Ferreira, Sierra Nevada Natural Park, El Marquesado
Ferreira can be found on the northern slopes of the Sierra Nevada, nestled in the beautiful valley of Marquesado, a stopping point for travelers and pilgrims since ancient times, which today gives access to the Port of Ragua.
In the heart of Sierra Nevada Natural Park, Ferreira offers many opportunities for outdoor activities, from hiking and horseback riding to mountain biking and skiing in the Port of Ragua, and even the gathering of mushrooms and chanterelles (a type of sometimes poisonous mushroom) for the more experienced travelers.
The origins of the town are in prehistoric times, specifically the Argaric era. At the foot of ‘Cerro Juan Canal’ there is an Agaric necropolis, dating from about 1500 BC, in which are tombs ‘en cista’, made of slate. The main reason for the settlement here lies in the exploitation of mineral deposits, together with the location along the traditional ‘ruta de la Ragua’ connecting the valley to the Alpujarras and Guadix, much frequented in the Middle Ages. The settlement is attested as having been in the Lower Empire, in the Mozarabic period, and iron ore mining was carried out during this period.
In 1489, like the areas of Sened and Guadix, after the capitulation of Zagal, Ferreira was taken by the crown of Castile, although the town castle had never been used for defensive purposes. It is part of the estate which the Catholic Monarchs had awarded to the Grand Cardinal of Spain, later forming part of Marquesado. The town had joined the uprising and rebellion of the Moors from 1568-70, and was among the areas most affected by the war, after which the Moors, having been defeated, were expelled, leaving the region severely depopulated, later to be repopulated by settlers from other areas of Spain.
Virgen de la Cabeza Hermitage
Iglesia Parroquial de la Anunciacion (Parish Church of the Annunciation)
Alcazaba de Ferreira
The region produces excellent cheeses and sweet almonds, among these are the ever popular ‘soplillos’, a local delicacy. Typical local recipes include Choto with Mushrooms, and many dishes made of meat from small game. Ferreira also produces many excellent embutidos, and hams, longanizas (locally produced sausages) and other pork products.
Directions from Ferreira
Leave Granada. Take A92 Guadix – Almeria – Murcia. Take the exit towards: Exit 288 – Purullena – Cortes and Graena – Beas de Guadix – Troglodyte City – Ceramic Art centre. Pass Purullena and Guadix. Take A-4101. Pass Esfiliana. Continue along: A-4102. Turn right: A-92 heading to Almeria. Take the exit towards: Exit 312, A-337, La Calahorra – Puerto de la Ragua – Cherín – GR-820 – Charches.On the roundabout, take exit 3 Continue along: A-337 direction: Calahorra – Puerto de la Fragua – Cherín. Pass La Calahorra and continue to Ferreira.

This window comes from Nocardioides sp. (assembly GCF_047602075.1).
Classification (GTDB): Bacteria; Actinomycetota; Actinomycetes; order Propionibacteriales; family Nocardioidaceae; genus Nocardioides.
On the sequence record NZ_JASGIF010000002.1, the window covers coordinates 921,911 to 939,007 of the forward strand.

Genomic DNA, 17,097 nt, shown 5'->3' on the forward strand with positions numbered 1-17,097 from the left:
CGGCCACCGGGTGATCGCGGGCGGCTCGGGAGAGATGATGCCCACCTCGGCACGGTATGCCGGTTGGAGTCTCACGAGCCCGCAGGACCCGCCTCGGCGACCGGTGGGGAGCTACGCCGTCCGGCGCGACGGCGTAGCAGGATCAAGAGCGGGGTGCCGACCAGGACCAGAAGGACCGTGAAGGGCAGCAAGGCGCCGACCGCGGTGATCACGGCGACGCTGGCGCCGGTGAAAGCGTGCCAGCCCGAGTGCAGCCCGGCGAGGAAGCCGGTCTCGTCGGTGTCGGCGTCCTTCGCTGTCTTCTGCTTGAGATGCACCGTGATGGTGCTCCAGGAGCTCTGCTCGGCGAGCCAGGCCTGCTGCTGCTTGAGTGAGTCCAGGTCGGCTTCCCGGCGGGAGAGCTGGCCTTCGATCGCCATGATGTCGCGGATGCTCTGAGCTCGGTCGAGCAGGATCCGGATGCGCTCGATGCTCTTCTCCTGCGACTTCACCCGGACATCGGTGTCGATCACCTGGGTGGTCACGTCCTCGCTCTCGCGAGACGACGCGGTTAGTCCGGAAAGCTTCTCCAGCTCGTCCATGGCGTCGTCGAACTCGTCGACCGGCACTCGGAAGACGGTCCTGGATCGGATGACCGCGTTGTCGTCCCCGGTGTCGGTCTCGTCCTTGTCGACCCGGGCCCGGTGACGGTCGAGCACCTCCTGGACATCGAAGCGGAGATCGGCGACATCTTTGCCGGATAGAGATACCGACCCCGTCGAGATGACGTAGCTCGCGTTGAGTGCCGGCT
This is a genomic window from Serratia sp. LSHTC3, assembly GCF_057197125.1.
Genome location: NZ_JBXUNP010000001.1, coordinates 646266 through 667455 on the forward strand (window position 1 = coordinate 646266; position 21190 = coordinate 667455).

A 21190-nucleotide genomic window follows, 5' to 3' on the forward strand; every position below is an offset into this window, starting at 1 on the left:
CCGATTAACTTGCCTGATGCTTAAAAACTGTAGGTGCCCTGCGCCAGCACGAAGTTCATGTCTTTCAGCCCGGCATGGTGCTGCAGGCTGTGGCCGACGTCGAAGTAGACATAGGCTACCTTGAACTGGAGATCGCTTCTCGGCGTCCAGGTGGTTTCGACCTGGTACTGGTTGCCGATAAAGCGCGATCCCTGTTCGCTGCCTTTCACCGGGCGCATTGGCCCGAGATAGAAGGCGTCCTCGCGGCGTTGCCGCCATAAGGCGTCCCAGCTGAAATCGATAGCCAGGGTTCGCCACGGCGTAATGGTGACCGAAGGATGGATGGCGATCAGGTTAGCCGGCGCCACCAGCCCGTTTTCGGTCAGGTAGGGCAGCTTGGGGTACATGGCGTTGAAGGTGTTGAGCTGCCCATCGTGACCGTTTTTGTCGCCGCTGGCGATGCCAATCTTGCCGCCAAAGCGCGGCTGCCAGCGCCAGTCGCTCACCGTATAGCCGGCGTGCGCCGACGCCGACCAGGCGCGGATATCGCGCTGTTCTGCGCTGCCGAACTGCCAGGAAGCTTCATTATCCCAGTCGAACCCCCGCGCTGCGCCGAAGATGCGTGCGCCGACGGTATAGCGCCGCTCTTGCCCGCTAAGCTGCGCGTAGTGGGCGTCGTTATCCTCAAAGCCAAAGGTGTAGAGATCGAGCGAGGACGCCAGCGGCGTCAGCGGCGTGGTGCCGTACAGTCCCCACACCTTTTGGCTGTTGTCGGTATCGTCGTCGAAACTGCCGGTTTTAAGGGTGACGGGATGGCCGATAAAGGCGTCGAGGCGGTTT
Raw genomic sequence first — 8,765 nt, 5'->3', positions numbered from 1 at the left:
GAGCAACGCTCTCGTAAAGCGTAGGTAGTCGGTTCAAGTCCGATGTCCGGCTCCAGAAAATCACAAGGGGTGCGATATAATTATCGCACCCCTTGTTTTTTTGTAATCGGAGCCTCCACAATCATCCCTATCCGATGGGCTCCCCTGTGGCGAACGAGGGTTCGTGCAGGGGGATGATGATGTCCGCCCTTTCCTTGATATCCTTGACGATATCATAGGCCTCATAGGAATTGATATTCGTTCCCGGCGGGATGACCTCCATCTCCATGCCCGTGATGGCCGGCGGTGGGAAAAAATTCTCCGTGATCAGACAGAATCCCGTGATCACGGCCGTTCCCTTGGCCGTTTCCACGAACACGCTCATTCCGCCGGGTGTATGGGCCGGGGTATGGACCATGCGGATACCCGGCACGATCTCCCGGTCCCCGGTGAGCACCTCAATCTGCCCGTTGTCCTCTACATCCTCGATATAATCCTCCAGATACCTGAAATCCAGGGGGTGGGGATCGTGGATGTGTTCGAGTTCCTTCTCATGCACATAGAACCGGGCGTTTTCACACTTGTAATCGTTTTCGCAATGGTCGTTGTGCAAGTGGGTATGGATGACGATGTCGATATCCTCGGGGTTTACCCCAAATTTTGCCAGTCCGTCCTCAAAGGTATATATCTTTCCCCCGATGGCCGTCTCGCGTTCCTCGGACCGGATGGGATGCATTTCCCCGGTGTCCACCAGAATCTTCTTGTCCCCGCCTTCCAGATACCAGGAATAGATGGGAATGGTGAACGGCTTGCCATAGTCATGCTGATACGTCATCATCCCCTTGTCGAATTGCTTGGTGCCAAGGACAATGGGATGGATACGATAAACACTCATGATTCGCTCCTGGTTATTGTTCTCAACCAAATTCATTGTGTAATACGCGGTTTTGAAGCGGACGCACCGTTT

Distances from Ferreira
Granada 72 km
Cherín 38 km
Fiñana 20 km
Ugijar 44 km
Laujar de Andarax 45 km
Alcudia de Guadix 14 km
Anunciación Parish Church
Virgen de la Cabeza Chapel
Ferreira Arab Baths
The baths of Ferreira are situated at the entrance of the villaje, next to the main irrigation cannel, and important remains of the building, which was built on an east-west axis, have survived. These comprise three rectangular naves the easternmost measuring 5 m by 1.56 m, and the other two 5 by 2.30 m. All the naves have barrel vaulted ceilings with three rectangular skylights. The building has stone walls with schist slabs bound with a mortar of lime and sand.
To the north of the three naves set transversally to them, there must have been another nave which servers an entrance vestibule and dressing room (al-bayt al-masla). From its worthern wall there would have been an access into the first of the naves which have been preserved, the cold room (al-bayt al-barid). The middle nave would have been the warn room (al-bayt al-wastani) and the last one the hot room (al-bayt al-sajun). The segmental arch of the western room must have been covered over by a thin partition wall which let the heat coming from the furnace into the room. Adjoining the room were the furnace, followed by a place for storing wood and a service area.
Although the exact date of its construction is not known, it is certain that it was not before the 12th century. According to a document dating from 1511 the baths were definitely in use at the beginning of the 16th century. There is no documented evidence of any subsequent renovation or restoration work and the buildings fell into disure after 1566, as was the case with the other baths in the Zenete area, when the Moriscos were banned from using them.
Virgen de la Cabeza Fountain
Constitución Square Fountain
Calle Eras Fountain